Age, family history and ethnicity still play a role in increasing prostate cancer risk
New research has revealed that men with higher free testosterone and growth hormone levels in their blood are at risk of developing prostate cancer. This research was presented at the NCRI Cancer Conference of 2019. Some other factors remain unchanged and they include ethnicity, older age and family history of prostate cancer.
Study shows irrefutable evidence of two factors
For this study, more than 200,000 males were participants. It is the first one to provide concrete evidence of the two factors that can be modified to reduce the risk of prostate cancer. Dr. Ruth Travis, an associate professor was the lead researchers along with Ellie Watt, a research fellow. Both researchers are based at the University of Oxford Nuffield Department of Population Health.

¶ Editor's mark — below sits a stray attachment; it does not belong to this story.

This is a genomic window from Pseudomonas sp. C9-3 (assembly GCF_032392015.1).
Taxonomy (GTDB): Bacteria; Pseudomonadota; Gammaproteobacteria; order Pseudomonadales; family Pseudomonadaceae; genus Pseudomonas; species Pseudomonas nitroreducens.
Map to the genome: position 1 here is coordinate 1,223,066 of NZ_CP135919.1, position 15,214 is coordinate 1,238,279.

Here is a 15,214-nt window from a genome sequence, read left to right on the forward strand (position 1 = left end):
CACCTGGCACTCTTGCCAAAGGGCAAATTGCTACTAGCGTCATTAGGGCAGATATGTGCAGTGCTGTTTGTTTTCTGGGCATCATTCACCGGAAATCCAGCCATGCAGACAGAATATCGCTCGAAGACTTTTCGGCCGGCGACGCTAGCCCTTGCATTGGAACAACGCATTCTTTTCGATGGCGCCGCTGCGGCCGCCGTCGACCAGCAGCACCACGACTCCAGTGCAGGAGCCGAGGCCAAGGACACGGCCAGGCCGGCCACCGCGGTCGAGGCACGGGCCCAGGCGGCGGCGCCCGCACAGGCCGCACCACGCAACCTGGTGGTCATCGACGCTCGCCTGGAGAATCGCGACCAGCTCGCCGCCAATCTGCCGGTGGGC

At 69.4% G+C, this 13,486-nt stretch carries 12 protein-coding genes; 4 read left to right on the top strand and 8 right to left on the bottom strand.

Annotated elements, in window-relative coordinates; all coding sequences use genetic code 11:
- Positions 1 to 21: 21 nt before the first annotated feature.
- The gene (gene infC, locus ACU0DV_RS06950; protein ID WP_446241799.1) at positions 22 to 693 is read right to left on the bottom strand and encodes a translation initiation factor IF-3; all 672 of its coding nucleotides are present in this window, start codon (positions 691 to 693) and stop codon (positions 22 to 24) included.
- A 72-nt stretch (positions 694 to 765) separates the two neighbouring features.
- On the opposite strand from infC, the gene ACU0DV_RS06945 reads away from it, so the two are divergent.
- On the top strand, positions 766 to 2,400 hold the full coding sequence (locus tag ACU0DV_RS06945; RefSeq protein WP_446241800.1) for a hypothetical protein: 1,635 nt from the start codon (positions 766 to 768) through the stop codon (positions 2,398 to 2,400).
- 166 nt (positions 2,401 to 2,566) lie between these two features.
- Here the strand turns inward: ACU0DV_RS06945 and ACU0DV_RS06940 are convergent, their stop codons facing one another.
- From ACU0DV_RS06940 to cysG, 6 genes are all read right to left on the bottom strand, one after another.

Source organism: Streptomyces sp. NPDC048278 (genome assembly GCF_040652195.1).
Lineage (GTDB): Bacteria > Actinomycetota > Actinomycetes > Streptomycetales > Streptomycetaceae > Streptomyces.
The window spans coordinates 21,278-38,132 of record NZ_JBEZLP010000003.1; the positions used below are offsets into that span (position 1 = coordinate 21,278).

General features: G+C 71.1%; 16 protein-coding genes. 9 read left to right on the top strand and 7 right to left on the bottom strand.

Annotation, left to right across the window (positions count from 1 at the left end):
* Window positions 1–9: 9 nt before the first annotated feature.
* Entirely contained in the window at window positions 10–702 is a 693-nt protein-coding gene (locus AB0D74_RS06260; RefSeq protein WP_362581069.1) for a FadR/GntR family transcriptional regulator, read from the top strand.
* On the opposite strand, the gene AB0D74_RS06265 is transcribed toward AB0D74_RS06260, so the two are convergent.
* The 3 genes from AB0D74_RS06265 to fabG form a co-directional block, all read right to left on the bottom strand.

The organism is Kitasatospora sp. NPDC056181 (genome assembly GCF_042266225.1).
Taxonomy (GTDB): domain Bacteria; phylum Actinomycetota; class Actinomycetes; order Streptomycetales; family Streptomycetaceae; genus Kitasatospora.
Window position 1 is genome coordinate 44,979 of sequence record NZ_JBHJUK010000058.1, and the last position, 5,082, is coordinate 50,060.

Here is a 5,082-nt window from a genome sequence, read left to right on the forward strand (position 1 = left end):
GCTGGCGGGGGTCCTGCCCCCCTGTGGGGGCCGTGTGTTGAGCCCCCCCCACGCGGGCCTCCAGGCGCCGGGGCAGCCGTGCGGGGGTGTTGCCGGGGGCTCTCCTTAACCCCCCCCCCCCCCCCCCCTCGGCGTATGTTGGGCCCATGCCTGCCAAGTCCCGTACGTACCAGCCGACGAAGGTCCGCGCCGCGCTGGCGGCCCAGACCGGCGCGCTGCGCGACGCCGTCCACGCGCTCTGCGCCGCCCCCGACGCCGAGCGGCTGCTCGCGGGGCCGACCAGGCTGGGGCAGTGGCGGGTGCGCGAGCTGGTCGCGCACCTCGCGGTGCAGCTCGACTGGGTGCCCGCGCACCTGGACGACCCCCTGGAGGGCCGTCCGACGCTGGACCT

About 200,452 men who were members of the UK Biobank projects were studied. All men were cancer-free at the start of the program. None of them took hormone therapy. However, they were given blood samples that were tested for testosterone levels as well as a growth hormone known as growth factor-I. The levels of free testosterone or testosterone circulating in the blood were checked. The testosterone isn’t bound by molecules and can affect the body negatively.
One subsection of about 9,000 men submitted a blood sample later one to assist the researchers to find fluctuations in hormone levels. These men were then examined for 6 to 7 years to see whether they developed prostate cancer. So far, 5,412 cases of prostate cancer were recorded and there were already 296 deaths from the dreadful disease. The main discovery led the researchers to conclude that men who had a higher concentration of these two hormones in their bloodstream were at risk of being diagnosed with prostate cancer.